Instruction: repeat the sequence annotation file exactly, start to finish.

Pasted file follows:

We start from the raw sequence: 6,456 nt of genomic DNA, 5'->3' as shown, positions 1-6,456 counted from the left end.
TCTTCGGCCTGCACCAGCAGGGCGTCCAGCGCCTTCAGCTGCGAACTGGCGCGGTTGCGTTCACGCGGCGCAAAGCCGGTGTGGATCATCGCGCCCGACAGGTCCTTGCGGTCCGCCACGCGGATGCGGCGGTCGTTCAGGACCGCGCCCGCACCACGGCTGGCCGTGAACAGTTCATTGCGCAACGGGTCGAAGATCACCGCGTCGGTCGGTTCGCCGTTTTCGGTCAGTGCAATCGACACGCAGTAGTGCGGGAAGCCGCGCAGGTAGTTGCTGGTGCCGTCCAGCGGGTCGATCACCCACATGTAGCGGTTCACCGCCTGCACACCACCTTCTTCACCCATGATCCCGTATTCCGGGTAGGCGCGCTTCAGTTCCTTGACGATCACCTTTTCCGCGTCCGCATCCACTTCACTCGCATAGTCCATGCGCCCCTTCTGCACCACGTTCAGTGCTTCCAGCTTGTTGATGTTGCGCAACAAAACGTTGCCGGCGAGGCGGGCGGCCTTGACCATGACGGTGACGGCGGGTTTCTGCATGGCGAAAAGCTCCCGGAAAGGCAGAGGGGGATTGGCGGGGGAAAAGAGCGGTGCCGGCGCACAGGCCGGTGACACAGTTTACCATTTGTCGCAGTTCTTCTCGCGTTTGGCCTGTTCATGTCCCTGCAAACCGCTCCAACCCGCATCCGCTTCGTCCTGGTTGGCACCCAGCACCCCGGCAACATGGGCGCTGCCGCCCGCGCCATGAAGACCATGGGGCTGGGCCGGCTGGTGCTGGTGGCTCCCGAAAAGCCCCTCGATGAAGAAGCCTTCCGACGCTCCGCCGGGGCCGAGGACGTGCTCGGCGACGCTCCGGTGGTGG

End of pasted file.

We start from the raw sequence: 6,456 nt of genomic DNA, 5'->3' as shown, positions 1-6,456 counted from the left end.
TCTTCGGCCTGCACCAGCAGGGCGTCCAGCGCCTTCAGCTGCGAACTGGCGCGGTTGCGTTCACGCGGCGCAAAGCCGGTGTGGATCATCGCGCCCGACAGGTCCTTGCGGTCCGCCACGCGGATGCGGCGGTCGTTCAGGACCGCGCCCGCACCACGGCTGGCCGTGAACAGTTCATTGCGCAACGGGTCGAAGATCACCGCGTCGGTCGGTTCGCCGTTTTCGGTCAGTGCAATCGACACGCAGTAGTGCGGGAAGCCGCGCAGGTAGTTGCTGGTGCCGTCCAGCGGGTCGATCACCCACATGTAGCGGTTCACCGCCTGCACACCACCTTCTTCACCCATGATCCCGTATTCCGGGTAGGCGCGCTTCAGTTCCTTGACGATCACCTTTTCCGCGTCCGCATCCACTTCACTCGCATAGTCCATGCGCCCCTTCTGCACCACGTTCAGTGCTTCCAGCTTGTTGATGTTGCGCAACAAAACGTTGCCGGCGAGGCGGGCGGCCTTGACCATGACGGTGACGGCGGGTTTCTGCATGGCGAAAAGCTCCCGGAAAGGCAGAGGGGGATTGGCGGGGGAAAAGAGCGGTGCCGGCGCACAGGCCGGTGACACAGTTTACCATTTGTCGCAGTTCTTCTCGCGTTTGGCCTGTTCATGTCCCTGCAAACCGCTCCAACCCGCATCCGCTTCGTCCTGGTTGGCACCCAGCACCCCGGCAACATGGGCGCTGCCGCCCGCGCCATGAAGACCATGGGGCTGGGCCGGCTGGTGCTGGTGGCTCCCGAAAAGCCCCTCGATGAAGAAGCCTTCCGACGCTCCGCCGGGGCCGAGGACGTGCTCGGCGACGCTCCGGTGGTGG